“Too well,” I answered before I could stop myself. I immediately began to apologize, but both men burst into laughter.
I accepted the position as royal tailor and in doing so, ensured monies necessary for Sylvain’s and my survival.
The following spring, war, as The King predicted, came to the north. King Killian being their ally, answered their pleas for aid. I remember the day he departed. Duir stood by Killian’s side while the Privy Council advised, argued, and pleaded with King Killian to stay behind the walls of the castle; leave the battles of the north to the north, and tend the matters of his own realm.
“You forget, my Lords, the Lord of the North came to our aid directly when we battled the savages of these lands. He did not send some underling, but came himself to fight alongside me, and now I must do the same!”
With heavy hearts and many misgivings behind him, King Killian rode forth from his gates.
News of the war came fast and furious to our lands and along with it, many messages from Killian to his son. When these messages stopped, Duir feared his father met his end.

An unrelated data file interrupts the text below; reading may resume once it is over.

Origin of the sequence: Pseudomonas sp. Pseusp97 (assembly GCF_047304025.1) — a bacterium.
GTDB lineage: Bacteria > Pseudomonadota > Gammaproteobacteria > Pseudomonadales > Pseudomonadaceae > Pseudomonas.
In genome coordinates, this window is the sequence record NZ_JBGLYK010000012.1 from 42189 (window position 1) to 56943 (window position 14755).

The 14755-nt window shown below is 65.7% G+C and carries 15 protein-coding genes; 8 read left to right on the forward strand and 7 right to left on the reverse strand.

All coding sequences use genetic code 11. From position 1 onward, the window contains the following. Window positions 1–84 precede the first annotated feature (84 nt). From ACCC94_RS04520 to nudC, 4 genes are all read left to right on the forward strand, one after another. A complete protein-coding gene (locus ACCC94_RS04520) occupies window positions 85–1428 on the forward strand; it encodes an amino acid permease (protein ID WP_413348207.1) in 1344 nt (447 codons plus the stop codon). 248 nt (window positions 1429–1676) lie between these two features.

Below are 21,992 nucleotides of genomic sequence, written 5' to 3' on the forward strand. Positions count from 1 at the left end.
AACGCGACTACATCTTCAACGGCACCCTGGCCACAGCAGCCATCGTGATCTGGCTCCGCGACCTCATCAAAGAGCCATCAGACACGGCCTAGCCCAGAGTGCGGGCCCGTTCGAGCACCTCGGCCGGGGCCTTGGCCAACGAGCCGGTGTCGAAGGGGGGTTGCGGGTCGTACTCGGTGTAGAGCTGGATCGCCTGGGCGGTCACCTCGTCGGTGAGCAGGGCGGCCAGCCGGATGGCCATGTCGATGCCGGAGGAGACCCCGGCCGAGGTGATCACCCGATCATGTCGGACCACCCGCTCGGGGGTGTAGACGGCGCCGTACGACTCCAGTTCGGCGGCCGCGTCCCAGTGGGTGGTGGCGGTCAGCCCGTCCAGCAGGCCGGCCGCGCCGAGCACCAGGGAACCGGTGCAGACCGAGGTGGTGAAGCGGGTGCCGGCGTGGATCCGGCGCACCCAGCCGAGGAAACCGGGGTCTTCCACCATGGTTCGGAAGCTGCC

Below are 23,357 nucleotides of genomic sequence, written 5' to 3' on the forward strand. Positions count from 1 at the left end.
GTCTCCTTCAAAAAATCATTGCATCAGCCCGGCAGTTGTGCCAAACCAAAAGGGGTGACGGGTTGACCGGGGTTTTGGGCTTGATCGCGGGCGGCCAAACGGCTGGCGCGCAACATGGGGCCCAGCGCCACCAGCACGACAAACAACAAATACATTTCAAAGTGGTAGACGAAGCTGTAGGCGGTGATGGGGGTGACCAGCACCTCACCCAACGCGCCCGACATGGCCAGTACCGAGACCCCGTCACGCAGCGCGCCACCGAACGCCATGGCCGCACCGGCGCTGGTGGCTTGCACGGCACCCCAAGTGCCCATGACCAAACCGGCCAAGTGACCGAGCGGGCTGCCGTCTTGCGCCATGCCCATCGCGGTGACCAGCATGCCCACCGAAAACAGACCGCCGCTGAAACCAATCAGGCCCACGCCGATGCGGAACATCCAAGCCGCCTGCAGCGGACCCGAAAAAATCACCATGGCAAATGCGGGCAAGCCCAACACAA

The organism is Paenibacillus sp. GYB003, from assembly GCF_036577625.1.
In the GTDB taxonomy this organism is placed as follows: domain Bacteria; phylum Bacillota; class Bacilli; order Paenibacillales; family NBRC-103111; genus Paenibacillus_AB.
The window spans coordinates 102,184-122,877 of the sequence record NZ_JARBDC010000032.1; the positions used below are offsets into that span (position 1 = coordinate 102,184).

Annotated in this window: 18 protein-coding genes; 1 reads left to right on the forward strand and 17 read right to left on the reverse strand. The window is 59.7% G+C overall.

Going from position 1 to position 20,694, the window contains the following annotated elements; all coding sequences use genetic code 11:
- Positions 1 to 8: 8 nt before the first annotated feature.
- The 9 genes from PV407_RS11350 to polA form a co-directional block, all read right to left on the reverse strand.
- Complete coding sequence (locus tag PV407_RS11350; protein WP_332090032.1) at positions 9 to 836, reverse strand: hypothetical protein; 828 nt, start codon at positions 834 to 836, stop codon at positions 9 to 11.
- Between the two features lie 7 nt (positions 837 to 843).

A month after Killian’s last message arrived, I returned home to find my brother waiting for me at the door. He wore a strange expression on his face.
“What is it?” I asked, hoping I’d misread his dour countenance.
“I’ve heard talk of the war,” he answered with cold certainty.
“There is always talk these days, Sylvain. You mustn’t listen to every rogue piece of gossip.”
“Killian is believed to be dead. Killed on the fields of the north.”
His words struck me as though I’d been hit. I had no reply, for even as I longed to deny his news, something struck the timber of my soul with chilling realization.
“From whom have you heard this?” I asked, only after I’d found respite in a chair and a draught of bitter ale.
“From Maura, wife to Aran,” he replied.
“No, it cannot be true. She must have misunderstood. Maura is always half-hearing things. Do you remember last spring when she thought…” I couldn’t go on. I wanted desperately to fill the space in my heart that was filling with dread, but couldn’t.
“Virago, Killian is dead.”
I shook my head violently. “Lies!”
“Feckless as Maura may be, you would question Aran’s word? He is Killian’s most trusted field marshal.”